Feeds

Cisco CEO: 'We have disappointed our investors'

John Chambers outlines turnaround strategy in lengthy memo

3 Big data security analytics techniques

John Chambers has led Cisco into becoming too broadly spread, undisciplined and caused three quarters of poor results disappointing investors. Now he wants to turn the tide and get Cisco back on track.

The company's performance in the past three quarters has gotten Cisco to the point where Chambers has had to do something exceptional, and that is nothing less than a call-to-arms memo. The memo was published outside the company to reassure employees, customers, investors and partners that Cisco's self-inflicted disease has been diagnosed and a treatment regime is being planned.

Chambers' long memo identifies a few problems with the computer networking company. According to the memo, Cisco needs to simplify processes for employees, and to install discipline. Chambers sums it up by saying: "We have disappointed our investors and we have confused our employees."

He asserts that Cisco's core strategy is correct and then points to operational issues as the problem area: "It is aspects of our operational execution that are not [sound]. We have been slow to make decisions, we have had surprises where we should not, and we have lost the accountability that has been a hallmark of our ability to execute consistently for our customers and our shareholders. That is unacceptable. And it is exactly what we will attack."

Chambers recently appointed Gary Moore as the chief operating officer, and his memo mentions Moore and indicates that the new COO will be helping drive the changes Chambers says are needed.

Five focus areas

The company's five focus areas are laid down: "Our five company priorities are established: leadership in core routing, switching and services; collaboration; data centre virtualisation and cloud; architectures; and video."

Then Chambers goes into "tough decisions" mode: "We will take bold steps and we will make tough decisions. With change comes disruption, and you will see this necessary and healthy disruption as we make meaningful decisions in a timely, targeted and measurable way. We will address with surgical precision what we need to fix in our portfolio and what we need to better enable."

In other words, some products are liable to get chopped because they aren't delivering the goods. The internal processes that enabled such crap products to get out there are going to have to be fixed as well. Chambers does not say in any detail what will be done and in which areas products will be scrapped, but there is a thumping great omission from the five priority areas above: home or consumer products. That is clearly not a focus area.

This means that ūmi telepresence, Valet and Linksys home networking, Flip video and cable set-top boxes now have question marks over their status.

Chambers also says that Cisco faces great competition in switching: "In switching we understand that our customers are buying across broader segments and specific needs in this market. We understand that our competitors in this area are fierce, with different business models and architectures... we will not leave or devalue this business. "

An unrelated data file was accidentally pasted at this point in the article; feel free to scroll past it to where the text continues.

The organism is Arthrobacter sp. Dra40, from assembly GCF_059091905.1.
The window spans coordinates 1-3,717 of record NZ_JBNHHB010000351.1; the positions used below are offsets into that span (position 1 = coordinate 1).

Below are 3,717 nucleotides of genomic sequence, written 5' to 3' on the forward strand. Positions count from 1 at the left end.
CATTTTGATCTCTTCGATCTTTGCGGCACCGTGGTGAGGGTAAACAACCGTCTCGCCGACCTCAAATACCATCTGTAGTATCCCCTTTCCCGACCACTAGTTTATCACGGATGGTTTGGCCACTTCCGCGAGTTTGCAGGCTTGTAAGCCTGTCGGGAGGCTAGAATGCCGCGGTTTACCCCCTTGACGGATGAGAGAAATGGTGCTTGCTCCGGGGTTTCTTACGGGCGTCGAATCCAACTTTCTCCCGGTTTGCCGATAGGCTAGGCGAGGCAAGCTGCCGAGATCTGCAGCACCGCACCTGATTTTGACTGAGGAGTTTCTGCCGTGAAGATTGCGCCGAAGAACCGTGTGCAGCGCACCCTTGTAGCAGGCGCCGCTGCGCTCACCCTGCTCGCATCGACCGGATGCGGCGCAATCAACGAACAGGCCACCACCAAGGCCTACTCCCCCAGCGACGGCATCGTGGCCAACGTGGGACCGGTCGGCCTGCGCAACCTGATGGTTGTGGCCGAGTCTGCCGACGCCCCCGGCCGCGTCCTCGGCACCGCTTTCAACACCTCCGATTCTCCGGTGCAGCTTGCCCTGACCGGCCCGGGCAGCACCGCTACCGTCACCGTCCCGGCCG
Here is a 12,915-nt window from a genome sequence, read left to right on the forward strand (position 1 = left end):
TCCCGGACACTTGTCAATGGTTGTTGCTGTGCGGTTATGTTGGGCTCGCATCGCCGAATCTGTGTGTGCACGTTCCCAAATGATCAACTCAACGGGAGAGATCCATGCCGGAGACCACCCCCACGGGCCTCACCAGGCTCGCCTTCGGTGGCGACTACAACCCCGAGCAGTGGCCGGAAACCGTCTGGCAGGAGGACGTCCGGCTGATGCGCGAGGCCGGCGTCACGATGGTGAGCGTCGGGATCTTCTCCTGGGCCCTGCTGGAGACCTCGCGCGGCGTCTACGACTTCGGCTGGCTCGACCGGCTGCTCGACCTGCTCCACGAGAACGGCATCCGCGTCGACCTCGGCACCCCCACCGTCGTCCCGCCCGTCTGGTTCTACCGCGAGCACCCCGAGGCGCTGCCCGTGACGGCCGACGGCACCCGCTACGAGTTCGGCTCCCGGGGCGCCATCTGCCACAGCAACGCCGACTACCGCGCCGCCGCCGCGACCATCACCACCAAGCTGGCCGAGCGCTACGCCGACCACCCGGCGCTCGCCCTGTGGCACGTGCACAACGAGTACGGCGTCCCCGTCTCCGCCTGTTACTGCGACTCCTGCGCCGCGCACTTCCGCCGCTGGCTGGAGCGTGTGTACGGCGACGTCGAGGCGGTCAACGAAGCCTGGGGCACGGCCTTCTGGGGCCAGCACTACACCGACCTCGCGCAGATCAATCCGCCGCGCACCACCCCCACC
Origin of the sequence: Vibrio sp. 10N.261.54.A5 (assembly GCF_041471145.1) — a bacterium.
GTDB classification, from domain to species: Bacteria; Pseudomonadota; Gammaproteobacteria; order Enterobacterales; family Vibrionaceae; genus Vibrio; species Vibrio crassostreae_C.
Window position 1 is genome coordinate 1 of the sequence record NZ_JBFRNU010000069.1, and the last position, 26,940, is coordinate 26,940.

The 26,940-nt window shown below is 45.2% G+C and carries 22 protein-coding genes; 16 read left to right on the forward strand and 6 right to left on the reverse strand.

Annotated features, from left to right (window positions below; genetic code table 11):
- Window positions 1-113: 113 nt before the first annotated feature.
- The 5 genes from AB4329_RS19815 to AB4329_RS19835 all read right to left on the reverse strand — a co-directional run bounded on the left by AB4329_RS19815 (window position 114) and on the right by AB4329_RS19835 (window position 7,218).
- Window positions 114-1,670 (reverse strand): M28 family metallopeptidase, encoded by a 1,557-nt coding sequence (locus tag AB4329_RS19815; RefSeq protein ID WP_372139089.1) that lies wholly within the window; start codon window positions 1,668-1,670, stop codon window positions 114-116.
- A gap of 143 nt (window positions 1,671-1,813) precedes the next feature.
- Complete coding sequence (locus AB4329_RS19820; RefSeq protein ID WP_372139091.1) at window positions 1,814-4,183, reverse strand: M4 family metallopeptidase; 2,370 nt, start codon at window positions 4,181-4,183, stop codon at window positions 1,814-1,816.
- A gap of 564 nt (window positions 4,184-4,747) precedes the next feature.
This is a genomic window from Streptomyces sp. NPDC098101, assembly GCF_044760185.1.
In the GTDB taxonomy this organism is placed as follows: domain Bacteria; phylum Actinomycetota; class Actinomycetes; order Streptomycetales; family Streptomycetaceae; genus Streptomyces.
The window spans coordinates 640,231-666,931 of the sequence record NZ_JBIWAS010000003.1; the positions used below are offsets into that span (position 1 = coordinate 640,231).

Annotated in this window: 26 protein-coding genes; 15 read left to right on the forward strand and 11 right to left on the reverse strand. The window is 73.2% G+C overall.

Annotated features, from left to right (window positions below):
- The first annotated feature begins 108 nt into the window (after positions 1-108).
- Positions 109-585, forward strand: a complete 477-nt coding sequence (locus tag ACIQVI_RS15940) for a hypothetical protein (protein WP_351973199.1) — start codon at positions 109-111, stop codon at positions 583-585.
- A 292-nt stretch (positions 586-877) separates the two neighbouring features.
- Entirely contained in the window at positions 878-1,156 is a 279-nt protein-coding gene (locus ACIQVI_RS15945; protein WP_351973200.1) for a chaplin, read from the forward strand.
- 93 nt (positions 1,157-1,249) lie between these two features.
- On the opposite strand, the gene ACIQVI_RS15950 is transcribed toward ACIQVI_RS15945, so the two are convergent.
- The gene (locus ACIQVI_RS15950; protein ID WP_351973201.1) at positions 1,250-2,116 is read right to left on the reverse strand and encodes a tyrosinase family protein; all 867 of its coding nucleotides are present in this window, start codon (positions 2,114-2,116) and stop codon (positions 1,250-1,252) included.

SANS - Survey on application security programs

Next page: Strategy questions

More from The Register

next story
This time it's 'Personal': new Office 365 sub covers just two devices
Redmond also brings Office into Google's back yard
Kingston DataTraveler MicroDuo: Turn your phone into a 72GB beast
USB-usiness in the front, micro-USB party in the back
Dropbox defends fantastically badly timed Condoleezza Rice appointment
'Nothing is going to change with Dr. Rice's appointment,' file sharer promises
BOFH: Oh DO tell us what you think. *CLICK*
$%%&amp Oh dear, we've been cut *CLICK* Well hello *CLICK* You're breaking up...
Bored with trading oil and gold? Why not flog some CLOUD servers?
Chicago Mercantile Exchange plans cloud spot exchange
Just what could be inside Dropbox's new 'Home For Life'?
Biz apps, messaging, photos, email, more storage – sorry, did you think there would be cake?
IT bods: How long does it take YOU to train up on new tech?
I'll leave my arrays to do the hard work, if you don't mind
prev story

Whitepapers

Designing a defence for mobile apps
In this whitepaper learn the various considerations for defending mobile applications; from the mobile application architecture itself to the myriad testing technologies needed to properly assess mobile applications risk.
3 Big data security analytics techniques
Applying these Big Data security analytics techniques can help you make your business safer by detecting attacks early, before significant damage is done.
Five 3D headsets to be won!
We were so impressed by the Durovis Dive headset we’ve asked the company to give some away to Reg readers.
The benefits of software based PBX
Why you should break free from your proprietary PBX and how to leverage your existing server hardware.
Securing web applications made simple and scalable
In this whitepaper learn how automated security testing can provide a simple and scalable way to protect your web applications.